Choice, anyway, had already become meaningless to those parents who depend on two incomes to pay the mortgage. Harriet Harman once drew attention to what she called "shift parenting" – one parent handing over the baby to the other in a car park as one left for work and the other returned. And don't talk to me about flexible working – I'm all flexed out.

Most of us want to be able to afford to do fewer hours of work and not do them at odd times. Nor is "homeworking" nirvana either: it means work spilling over into every corner of life – a straight line to "'maybe later". How do you instill into the minds of young (and not-so-young) children the idea that you can be at work at home?

Yet these days the concept of leaving work at work sounds hopelessly antiquated. You are expected to be always available, to mop up what you can't complete at work – thanks to the new technology – in your own time. The Admiral survey found children complaining that hardly had they got home than their parents began checking their email. And if you have elderly parents who need attention (no: to whom you'd like to give attention), or a friend discharged early from hospital, then the squeeze on your time is almost complete.

The result is that parents have started timetabling and organising home life in the same way that they organise work. Time with children gets scheduled or traded between parents, and fun deferred (kids don't have a line manager's power to demote or censure). Only pre-arranged commitments that get inscribed into the family organiser – the sports day, violin lesson or dental appointment – are sure to get covered. Sleep (ours) and unstructured time (theirs and ours) takes a hit. We no longer talk about having it all, only doing too much.

What are the effects of our chronic hurry? A Harvard study found that parents who spent more time working spent more money on their kids, buying more discretionary items like toys, books and DVDs for them – and not only because they could afford to. Alarmists like the economist Sylvia Hewlett claim that the parental "time deficit" has led to an increase in alcohol and drug use among young people, poor educational attainment, and even eating disorders.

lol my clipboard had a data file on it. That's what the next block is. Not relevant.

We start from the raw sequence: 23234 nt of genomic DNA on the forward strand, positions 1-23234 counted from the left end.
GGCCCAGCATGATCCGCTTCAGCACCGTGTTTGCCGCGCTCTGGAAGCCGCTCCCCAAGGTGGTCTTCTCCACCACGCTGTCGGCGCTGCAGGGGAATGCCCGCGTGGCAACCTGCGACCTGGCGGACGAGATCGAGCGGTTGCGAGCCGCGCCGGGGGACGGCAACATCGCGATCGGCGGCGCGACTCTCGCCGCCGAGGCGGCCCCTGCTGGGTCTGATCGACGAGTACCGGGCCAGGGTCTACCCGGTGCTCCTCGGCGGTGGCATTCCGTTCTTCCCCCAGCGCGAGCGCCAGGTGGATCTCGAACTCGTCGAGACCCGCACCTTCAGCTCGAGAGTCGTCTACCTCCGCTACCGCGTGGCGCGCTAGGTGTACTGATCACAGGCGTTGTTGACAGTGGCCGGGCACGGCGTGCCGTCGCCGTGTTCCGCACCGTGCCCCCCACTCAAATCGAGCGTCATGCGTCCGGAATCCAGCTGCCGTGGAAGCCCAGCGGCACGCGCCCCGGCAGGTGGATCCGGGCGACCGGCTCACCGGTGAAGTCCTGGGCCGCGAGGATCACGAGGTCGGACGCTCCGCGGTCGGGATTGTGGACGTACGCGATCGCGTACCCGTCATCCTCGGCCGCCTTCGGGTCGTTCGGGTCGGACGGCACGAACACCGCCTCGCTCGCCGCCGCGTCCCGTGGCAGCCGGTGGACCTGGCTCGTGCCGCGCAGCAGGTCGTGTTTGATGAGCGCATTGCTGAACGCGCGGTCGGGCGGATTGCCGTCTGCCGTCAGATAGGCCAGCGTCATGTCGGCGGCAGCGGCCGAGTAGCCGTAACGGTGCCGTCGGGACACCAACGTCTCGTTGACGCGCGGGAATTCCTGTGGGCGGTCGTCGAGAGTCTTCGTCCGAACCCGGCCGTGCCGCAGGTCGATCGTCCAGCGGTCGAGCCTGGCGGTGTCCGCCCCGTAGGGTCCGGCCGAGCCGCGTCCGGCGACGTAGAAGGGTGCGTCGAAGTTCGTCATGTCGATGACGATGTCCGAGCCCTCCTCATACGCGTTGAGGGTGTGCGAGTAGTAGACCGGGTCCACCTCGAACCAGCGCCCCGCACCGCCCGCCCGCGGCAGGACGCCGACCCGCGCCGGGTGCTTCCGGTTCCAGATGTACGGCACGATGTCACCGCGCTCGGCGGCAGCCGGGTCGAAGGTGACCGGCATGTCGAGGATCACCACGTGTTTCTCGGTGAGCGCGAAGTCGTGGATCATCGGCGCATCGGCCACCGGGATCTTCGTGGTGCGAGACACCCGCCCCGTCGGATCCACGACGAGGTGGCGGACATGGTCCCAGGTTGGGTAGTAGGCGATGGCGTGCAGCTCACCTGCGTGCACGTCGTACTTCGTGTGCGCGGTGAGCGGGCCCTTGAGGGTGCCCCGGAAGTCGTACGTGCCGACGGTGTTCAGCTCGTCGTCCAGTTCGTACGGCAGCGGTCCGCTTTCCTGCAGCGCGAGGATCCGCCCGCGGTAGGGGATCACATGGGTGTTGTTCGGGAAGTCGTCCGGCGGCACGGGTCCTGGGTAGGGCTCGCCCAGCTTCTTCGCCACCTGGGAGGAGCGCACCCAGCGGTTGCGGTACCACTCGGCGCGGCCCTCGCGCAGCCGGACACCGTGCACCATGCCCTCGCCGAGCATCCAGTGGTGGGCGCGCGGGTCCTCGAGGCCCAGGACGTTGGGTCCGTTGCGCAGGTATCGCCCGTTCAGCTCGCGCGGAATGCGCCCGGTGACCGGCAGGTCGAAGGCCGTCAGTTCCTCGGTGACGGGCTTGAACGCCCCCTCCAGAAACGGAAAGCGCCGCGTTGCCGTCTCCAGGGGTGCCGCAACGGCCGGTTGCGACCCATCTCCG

But this is to pile more guilt upon parents – especially women – who already shoulder large quantities of it. It ignores the fact that it's parents too who miss out on lazy, unstructured time with their kids, just hanging out.

Children have different temporal rhythms to adults: they're slower and live in a continuous present ("are we there yet?"). Speeding them up, constantly chivvying them, subjecting them to the pace of the assembly line or the frantic rhythms of corporate life is doing them no good. Which doesn't mean falling back on fantasies of the past (the idea of intensive, extended interaction between parent and child is a relatively recent one), or organising the home entirely around children's needs. My own mother never communed with me on a daily basis, nor ever felt guilty about it: we were left to our own devices to an extent unimaginable today when the devices are likely to be less innocent. So what's to be done? Some of the commentaries on "time deprivation" are barely concealed demands for women to get out of the workplace and back into the home. Sociologist Arlie Russell Hochschild, by contrast, argues that women have entered the workforce on men's terms and need to push back the hours of work. Schor has a greener solution: she claims that we could now produce our 1948 standard of living (in goods and services) in less than half the time it took in 1948. In other words Westerners could afford to work a four-hour day, or a working year of six months.

In the UK, the Relationship Foundation's "Keep time for children" campaign promotes the importance of family time, especially at weekends, to parents, employers and government. Parents of schoolchildren, they argue, should be protected by law from having to work a whole weekend, and given the right to ask not to work at certain times.

Meanwhile we continue to multi-task, at home as at work, while our kids yearn for parents who mono-task (that's why the answering-machine was invented). Ultimately we can't outsource our attention, or give them an IOU note about time. Because by the time we're ready for them to redeem it, they won't be wanting time with us any more. Incidentally, two per cent of the fee for this article has been donated to my younger daughter. Guilt money.